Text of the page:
Two Chicago-area men who admitted their roles in a Toledo-based plot to kill American soldiers overseas were sentenced Monday in federal court on charges of terrorism.
U.S. District Judge James Carr sentenced Zubair Ahmed, 31, to 10 years in prison and imposed an eight-year, four-month sentence on his younger cousin, Khaleel Ahmed.
Both men pleaded guilty in January, 2009, to providing material support to terrorists. The convictions were related to the case against three Toledo men who were found guilty in a 2008 jury trial of plotting to recruit and train terrorists to kill U.S. soldiers in Iraq.
Judge Carr said he hoped the sentences would send a message to anyone who is tempted to talk about causing harm or waging a "holy war" against American soldiers.
"My hope is this sentence in the future will be a deterrent to others who might be similarly inclined," he said.
With their parents and siblings in the courtroom, both defendants apologized for their actions.
"I was caught up with the fervor of world events," Zubair Ahmed, of suburban North Chicago, told Judge Carr. "At that time I was looking at U.S. troops as my enemy, which I shouldn't have."
Khaleel Ahmed, of Chicago, said: "I believe the actions I have taken were completely wrong."
Investigators said the cousins traveled to Cairo in March, 2004, with the intention of engaging in acts to murder or maim U.S. military forces in Iraq or Afghanistan.
The pair returned to the United States and around July 4, 2004, attended a Muslim conference in Cleveland, where they discussed training in countersurveillance techniques and sniper rifles with an FBI informant.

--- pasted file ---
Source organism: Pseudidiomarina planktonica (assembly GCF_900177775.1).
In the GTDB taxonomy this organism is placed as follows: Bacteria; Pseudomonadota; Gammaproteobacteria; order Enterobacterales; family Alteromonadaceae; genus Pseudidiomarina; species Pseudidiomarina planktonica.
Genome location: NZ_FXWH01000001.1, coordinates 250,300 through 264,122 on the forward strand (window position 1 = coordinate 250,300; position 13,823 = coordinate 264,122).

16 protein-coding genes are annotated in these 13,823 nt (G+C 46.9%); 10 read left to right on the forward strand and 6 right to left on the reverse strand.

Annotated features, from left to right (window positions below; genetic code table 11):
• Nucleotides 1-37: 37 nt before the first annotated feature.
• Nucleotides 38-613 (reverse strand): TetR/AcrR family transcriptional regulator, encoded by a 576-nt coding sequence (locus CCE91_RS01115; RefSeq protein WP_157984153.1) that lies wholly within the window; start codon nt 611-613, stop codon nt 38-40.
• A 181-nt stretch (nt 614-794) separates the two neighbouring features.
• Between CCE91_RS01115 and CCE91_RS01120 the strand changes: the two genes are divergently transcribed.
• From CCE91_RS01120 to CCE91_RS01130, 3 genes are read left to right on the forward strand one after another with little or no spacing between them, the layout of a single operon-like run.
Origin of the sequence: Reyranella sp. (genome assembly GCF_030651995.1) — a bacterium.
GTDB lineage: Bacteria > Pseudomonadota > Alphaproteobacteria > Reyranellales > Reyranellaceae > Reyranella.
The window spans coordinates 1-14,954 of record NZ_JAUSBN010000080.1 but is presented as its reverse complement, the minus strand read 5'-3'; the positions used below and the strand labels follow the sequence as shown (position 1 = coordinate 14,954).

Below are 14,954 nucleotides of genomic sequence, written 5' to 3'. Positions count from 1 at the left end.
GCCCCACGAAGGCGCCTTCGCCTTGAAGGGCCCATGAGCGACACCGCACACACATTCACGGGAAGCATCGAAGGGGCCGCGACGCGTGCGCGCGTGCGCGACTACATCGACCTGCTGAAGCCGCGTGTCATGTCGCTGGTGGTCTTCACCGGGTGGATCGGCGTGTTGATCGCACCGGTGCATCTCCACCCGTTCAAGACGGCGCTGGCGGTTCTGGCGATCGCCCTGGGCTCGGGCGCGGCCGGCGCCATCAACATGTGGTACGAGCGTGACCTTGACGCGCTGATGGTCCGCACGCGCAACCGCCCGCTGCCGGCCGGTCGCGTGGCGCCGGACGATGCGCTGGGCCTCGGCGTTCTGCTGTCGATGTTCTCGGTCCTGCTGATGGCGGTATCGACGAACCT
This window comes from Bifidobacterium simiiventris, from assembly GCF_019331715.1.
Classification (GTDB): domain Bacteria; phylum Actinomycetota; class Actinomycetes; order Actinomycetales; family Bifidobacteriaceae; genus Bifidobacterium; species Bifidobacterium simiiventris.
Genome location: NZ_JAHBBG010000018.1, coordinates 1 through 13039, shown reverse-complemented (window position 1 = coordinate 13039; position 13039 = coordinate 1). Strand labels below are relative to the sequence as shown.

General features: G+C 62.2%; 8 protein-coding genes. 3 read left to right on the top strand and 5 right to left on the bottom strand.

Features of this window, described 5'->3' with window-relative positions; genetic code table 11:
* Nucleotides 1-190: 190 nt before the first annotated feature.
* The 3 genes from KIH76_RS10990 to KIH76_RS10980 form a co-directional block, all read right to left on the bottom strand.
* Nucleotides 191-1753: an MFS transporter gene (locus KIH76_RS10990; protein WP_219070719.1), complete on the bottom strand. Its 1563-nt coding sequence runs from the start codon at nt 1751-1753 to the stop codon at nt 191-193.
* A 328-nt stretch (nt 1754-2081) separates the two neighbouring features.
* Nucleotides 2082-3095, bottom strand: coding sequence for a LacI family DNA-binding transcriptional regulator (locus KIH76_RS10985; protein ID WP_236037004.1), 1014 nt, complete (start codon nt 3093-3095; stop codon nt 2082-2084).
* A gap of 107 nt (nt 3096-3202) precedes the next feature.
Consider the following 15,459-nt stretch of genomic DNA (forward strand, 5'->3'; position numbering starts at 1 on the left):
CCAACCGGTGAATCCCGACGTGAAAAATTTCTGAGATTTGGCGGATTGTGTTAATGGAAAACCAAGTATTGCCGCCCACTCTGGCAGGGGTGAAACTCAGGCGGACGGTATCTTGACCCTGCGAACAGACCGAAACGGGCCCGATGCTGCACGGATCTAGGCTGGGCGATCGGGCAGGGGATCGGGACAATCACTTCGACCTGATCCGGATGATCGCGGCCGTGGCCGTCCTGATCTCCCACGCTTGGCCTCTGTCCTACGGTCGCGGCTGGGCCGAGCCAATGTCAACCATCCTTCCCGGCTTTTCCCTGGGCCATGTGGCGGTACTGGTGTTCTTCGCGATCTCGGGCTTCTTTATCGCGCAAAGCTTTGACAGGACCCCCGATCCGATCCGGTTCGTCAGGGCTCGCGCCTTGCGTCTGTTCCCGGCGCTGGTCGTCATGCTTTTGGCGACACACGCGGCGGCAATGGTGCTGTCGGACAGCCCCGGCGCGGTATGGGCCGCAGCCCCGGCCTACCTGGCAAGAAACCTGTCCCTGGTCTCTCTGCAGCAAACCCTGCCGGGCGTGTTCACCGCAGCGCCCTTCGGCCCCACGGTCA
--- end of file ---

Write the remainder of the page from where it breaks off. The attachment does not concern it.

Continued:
Marwan El-Hindi, who along with Mohammad Amawi and Wassim Mazloum were convicted in the 2008 Toledo terror case, introduced the cousins to the informant.
Investigators said the cousins' involvement in terrorist activities continued until their arrest in February, 2007.
Steven Dettelbach, U.S. attorney for the Northern District of Ohio, said in a statement: "The sentences send a strong message that we will aggressively go after those who would do harm to our servicemen and servicewomen. There is no greater priority for us than combating those who would do us harm."
El-Hindi, Amawi, and Mazloum were convicted of conspiring to kill and maim people outside the United States and conspiring to provide material support.
Terry Gilbert, a Cleveland lawyer who represents Zubair Ahmed, told Judge Carr that his client's trip to Egypt was an "ill-conceived adventure" and that there were never any intentions to harm U.S. military forces.
Mr. Gilbert also asked for a sentence in the lower end of the 100 to 125 months permitted under federal sentencing guidelines.
Assistant U.S. Attorney Justin Herdman urged Judge Carr to give Zubair Ahmed the 10-year sentence, in part, because he attempted to carry out the plot to kill U.S. military soldiers in a five-year plan.
Contact Mark Reiter at: